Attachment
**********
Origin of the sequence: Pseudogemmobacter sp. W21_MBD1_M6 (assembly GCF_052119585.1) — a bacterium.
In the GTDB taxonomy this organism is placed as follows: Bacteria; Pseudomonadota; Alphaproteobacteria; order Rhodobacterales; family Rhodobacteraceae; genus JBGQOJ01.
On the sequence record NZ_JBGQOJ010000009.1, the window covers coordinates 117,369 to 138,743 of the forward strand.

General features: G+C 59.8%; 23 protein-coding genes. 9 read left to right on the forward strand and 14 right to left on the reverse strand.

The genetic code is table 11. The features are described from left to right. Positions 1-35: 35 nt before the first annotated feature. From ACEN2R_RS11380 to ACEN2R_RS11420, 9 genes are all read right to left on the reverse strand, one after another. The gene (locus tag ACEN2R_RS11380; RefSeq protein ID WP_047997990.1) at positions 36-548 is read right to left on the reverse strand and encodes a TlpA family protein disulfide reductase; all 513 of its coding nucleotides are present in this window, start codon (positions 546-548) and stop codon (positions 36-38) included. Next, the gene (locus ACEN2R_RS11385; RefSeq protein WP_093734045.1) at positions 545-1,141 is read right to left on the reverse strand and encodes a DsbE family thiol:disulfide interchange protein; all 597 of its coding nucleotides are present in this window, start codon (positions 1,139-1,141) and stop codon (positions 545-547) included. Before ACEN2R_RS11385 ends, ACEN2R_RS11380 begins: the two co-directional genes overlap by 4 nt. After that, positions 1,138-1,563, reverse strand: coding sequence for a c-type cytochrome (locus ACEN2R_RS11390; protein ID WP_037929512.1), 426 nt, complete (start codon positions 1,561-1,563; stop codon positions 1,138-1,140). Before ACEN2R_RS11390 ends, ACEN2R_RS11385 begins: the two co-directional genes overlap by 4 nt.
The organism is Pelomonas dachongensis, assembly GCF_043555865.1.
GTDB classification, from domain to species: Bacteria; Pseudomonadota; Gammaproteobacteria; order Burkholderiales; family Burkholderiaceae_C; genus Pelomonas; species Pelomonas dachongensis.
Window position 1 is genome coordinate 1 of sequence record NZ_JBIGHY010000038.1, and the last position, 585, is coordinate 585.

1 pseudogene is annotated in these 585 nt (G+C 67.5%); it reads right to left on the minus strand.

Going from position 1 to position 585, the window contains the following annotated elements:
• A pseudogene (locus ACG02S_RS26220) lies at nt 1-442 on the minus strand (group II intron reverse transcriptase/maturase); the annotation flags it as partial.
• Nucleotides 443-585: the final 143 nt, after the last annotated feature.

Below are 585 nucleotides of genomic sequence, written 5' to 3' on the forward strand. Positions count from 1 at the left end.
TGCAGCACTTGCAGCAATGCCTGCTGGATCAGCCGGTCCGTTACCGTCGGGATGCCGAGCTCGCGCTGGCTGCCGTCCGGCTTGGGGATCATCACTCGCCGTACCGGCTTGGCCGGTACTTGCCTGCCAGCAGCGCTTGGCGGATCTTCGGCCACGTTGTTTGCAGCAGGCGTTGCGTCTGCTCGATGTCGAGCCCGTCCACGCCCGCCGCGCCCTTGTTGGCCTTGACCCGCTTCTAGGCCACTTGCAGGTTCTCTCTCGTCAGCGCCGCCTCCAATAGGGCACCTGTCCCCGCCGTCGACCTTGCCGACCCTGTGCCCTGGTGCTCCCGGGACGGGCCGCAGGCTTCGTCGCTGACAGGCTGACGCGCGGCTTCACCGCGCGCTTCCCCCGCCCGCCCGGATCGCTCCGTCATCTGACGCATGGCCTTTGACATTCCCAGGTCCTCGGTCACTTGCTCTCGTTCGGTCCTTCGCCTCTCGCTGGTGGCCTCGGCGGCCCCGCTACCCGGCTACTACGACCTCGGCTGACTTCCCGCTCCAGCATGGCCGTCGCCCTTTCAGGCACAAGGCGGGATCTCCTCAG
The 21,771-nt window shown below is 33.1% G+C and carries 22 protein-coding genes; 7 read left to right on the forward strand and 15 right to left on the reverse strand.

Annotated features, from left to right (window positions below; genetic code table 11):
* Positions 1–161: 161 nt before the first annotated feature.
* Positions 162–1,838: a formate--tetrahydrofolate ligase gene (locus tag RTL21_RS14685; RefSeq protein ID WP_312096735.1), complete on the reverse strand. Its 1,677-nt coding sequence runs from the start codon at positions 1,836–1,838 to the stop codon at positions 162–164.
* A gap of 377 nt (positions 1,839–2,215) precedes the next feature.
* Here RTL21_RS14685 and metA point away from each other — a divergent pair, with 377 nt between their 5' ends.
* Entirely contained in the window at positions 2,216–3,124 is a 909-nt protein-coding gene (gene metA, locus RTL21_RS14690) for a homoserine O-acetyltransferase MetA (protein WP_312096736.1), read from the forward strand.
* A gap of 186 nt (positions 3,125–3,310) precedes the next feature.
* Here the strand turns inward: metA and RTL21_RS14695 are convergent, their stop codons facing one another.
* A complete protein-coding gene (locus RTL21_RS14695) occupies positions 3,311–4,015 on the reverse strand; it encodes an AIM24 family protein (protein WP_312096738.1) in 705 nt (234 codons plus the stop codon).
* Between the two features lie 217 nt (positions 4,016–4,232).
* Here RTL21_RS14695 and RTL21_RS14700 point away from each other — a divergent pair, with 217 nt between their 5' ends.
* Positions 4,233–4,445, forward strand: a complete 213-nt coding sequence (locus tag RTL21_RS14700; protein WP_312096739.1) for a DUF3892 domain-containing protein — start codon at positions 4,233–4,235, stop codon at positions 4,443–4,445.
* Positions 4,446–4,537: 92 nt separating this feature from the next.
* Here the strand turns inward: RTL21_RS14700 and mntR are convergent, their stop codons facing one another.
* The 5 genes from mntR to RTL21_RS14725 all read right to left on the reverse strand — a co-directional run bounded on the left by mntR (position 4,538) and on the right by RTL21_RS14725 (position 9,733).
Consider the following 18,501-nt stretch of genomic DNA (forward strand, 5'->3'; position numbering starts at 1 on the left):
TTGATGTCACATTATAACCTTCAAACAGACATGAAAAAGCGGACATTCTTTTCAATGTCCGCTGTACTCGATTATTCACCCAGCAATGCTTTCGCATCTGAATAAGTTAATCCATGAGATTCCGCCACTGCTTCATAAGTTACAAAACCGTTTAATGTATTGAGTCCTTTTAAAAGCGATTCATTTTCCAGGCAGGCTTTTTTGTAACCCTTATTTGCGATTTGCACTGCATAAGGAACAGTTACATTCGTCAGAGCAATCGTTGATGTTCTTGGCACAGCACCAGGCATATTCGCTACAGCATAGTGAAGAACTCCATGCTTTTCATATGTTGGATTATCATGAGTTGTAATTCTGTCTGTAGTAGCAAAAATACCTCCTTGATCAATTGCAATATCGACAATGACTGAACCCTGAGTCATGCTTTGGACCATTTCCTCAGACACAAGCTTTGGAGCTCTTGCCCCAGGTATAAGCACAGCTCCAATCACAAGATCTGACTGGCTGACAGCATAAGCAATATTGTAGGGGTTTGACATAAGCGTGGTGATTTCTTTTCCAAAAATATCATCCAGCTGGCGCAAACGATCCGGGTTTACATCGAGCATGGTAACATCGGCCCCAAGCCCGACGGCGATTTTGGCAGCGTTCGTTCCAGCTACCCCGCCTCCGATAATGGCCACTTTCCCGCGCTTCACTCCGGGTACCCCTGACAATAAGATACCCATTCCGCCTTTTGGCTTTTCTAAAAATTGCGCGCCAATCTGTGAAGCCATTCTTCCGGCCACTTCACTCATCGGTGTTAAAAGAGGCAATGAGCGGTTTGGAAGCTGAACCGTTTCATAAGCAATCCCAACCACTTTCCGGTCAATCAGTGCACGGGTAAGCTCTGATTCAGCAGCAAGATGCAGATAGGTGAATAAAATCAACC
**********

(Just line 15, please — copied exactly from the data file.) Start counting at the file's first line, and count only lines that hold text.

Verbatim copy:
The 21,771-nt window shown below is 33.1% G+C and carries 22 protein-coding genes; 7 read left to right on the forward strand and 15 right to left on the reverse strand.